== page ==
Investigations are under way into whether families of Hillsborough disaster victims were put under police surveillance.
The Independent Police Complaints Commission (IPCC) announced that it was in discussions with victims' families over suspicions that they were watched by police in the aftermath of the tragedy.
The commission said the possibility was raised after the Metropolitan Police Service was criticised for not giving a definitive answer to whether it had or had not put families under surveillance.
The force neither confirmed nor denied them.
More than 500 extra police notebooks found at South Yorkshire Police premises will be analysed. The IPCC made the discovery as it prepared to hand over all the information relating to the tragedy before an inquest opens on 31 March.
A total of 242 police officers' accounts of their role in Hillsborough are suspected of having been amended. One hundred and sixty police personnel have been interviewed about their submissions.
The commission's deputy chair, Rachel Cerfontyne, said: "I fully appreciate that the pace of the investigations is of concern to a number of people. No-one is getting younger and after waiting for almost 25 years it is understandable that people want action now.
"I have to stress that our and Operation Resolve's focus has to be on ensuring our work is done thoroughly and to the highest possible standard. This is the chance to ensure the disaster and its aftermath are investigated properly. This cannot be rushed.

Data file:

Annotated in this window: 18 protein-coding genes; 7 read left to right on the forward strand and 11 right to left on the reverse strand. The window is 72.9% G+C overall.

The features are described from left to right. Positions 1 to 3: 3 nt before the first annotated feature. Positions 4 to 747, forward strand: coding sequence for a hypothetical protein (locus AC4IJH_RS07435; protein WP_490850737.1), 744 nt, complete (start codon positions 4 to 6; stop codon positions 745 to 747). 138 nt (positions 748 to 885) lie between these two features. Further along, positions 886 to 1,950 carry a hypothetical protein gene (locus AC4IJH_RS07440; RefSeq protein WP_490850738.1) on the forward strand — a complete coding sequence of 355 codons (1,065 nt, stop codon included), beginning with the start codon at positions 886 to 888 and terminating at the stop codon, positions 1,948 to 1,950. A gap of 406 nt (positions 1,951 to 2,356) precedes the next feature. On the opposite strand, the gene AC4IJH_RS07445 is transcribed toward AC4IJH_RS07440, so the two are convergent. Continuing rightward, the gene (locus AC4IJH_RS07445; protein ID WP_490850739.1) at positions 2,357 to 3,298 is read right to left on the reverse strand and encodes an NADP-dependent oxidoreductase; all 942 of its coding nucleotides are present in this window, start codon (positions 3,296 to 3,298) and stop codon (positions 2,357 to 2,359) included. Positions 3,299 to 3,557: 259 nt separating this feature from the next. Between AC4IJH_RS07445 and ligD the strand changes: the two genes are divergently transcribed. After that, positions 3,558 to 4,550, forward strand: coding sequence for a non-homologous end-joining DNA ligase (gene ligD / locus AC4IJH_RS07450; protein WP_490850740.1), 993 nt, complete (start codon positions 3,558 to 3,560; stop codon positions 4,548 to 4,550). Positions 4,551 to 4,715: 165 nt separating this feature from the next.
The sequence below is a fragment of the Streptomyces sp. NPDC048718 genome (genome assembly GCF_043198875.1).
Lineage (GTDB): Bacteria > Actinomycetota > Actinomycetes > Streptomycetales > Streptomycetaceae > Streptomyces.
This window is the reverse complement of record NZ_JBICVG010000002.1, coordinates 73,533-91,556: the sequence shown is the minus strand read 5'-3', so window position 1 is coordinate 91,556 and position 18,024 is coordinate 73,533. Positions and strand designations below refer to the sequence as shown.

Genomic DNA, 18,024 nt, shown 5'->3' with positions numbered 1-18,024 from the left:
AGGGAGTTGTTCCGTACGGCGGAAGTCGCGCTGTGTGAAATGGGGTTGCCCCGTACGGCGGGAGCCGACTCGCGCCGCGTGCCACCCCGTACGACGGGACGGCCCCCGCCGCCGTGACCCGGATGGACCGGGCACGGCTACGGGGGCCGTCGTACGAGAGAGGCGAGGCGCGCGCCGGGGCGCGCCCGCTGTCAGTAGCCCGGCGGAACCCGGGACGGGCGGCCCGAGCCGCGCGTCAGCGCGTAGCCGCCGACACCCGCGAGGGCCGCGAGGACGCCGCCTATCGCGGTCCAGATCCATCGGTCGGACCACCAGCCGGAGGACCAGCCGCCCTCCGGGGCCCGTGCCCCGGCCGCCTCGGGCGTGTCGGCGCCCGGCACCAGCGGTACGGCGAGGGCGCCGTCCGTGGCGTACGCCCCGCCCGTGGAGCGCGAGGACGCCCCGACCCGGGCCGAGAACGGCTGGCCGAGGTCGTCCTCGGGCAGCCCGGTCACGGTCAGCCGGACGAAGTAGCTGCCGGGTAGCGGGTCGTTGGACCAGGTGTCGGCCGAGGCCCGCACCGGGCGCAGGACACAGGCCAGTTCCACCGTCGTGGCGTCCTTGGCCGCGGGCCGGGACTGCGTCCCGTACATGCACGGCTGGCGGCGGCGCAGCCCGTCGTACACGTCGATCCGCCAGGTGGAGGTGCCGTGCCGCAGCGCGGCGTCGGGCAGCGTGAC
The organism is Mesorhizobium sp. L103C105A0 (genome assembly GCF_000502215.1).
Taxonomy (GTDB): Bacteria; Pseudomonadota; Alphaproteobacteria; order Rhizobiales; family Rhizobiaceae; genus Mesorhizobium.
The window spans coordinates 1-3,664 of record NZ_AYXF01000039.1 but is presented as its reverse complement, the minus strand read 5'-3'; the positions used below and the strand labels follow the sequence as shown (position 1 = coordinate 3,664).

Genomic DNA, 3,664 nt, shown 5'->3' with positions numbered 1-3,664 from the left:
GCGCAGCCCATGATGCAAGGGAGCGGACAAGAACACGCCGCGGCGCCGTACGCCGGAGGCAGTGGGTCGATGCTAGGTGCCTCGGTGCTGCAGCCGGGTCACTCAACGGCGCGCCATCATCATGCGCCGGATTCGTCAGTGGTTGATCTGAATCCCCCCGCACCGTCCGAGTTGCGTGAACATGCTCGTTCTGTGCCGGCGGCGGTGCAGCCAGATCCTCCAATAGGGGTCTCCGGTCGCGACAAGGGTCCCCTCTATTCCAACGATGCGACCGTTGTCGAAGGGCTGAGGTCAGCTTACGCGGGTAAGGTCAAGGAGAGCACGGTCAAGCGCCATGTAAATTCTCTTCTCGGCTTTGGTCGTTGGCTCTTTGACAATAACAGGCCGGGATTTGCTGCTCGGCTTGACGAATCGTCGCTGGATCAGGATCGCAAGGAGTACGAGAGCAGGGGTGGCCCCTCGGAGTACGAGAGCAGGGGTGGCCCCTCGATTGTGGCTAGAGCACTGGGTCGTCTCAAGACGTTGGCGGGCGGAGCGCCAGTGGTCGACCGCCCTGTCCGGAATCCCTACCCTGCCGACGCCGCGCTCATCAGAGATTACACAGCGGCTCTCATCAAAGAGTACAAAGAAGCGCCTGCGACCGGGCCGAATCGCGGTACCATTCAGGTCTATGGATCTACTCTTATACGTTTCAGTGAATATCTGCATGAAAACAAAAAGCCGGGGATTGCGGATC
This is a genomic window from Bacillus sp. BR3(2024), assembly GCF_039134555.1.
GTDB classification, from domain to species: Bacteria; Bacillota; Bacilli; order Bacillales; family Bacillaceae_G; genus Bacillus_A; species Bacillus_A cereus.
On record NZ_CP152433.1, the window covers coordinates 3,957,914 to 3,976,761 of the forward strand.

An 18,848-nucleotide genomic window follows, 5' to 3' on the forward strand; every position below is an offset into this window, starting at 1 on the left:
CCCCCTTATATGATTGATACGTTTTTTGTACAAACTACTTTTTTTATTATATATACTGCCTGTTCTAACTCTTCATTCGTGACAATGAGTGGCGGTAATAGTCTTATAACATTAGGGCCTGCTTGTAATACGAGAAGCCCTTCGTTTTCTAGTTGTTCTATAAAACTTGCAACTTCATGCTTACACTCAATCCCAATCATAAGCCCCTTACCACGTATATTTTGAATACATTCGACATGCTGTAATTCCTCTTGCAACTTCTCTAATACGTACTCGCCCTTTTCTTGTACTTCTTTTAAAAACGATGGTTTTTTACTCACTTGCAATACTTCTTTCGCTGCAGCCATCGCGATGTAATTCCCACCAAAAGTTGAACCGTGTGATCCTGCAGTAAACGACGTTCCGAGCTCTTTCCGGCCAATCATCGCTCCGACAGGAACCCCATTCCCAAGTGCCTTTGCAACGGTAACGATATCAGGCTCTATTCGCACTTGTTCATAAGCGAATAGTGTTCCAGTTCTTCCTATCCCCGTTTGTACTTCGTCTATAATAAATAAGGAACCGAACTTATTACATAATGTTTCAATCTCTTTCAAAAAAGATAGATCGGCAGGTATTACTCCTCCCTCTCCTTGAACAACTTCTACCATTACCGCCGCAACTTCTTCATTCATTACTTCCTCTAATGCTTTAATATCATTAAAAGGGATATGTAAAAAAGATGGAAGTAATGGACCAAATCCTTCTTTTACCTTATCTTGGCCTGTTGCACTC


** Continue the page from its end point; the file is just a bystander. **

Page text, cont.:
"We have to build a firm base of evidence before we speak to the key subjects of the investigation and ultimately we have to ensure the Crown Prosecution Service has the best information on which to make its decisions."
Amendments in statements range from grammatical changes to significant alterations. Officers interviewed to date are both serving and retired and have been treated as witnesses to help build up a picture of the processes they went through when making their statements.
Ninety-six people were crushed to death and 766 others were injured at Sheffield's Hillsborough ground during a match between Liverpool and Nottingham Forest in April 1989.
The 1990 Taylor Report into the incident concluded that the main reason for the disaster was the failure of police control.
In September 2012, the Hillsborough Independent Panel concluded that up to 41 of the deaths might have been avoided had the victims received prompt medical treatment. In December 2012, a new inquest was granted in the High Court.
The IPCC added that the Met Police commissioner faces a complaint regarding his conduct. Paul Spearritt, whose brother Adam died in the disaster, made the complaint in relation to Hogan-Howe's role at the Boys' Club in the immediate aftermath of the disaster.
Spearritt lodged a second complaint about a public statements made by Hogan-Howe on an account to the Taylor Inquiry.
The IPCC said that the investigation had received 1,634 responses to the witness appeal but called on anyone who:
- Had helped extract one of the deceased from a pen on to the pitch or through the tunnel
- Assisted with treatment or acrrying of one of the deceased on the pitch/into the gymnasium; was otherwise involved in the emergency response on the pitch or in Leppings Lane
- Was in close proximity to barrier 124A when it collapsed
- Entered the stadium through the West Stand turnstiles or Gates A, B or C
- Was injured and attended a Sheffield area hospital in the aftermath of the disaster
- Attended the 1981, 1987, or 1988 FA Cup semi-final at Hillsborough.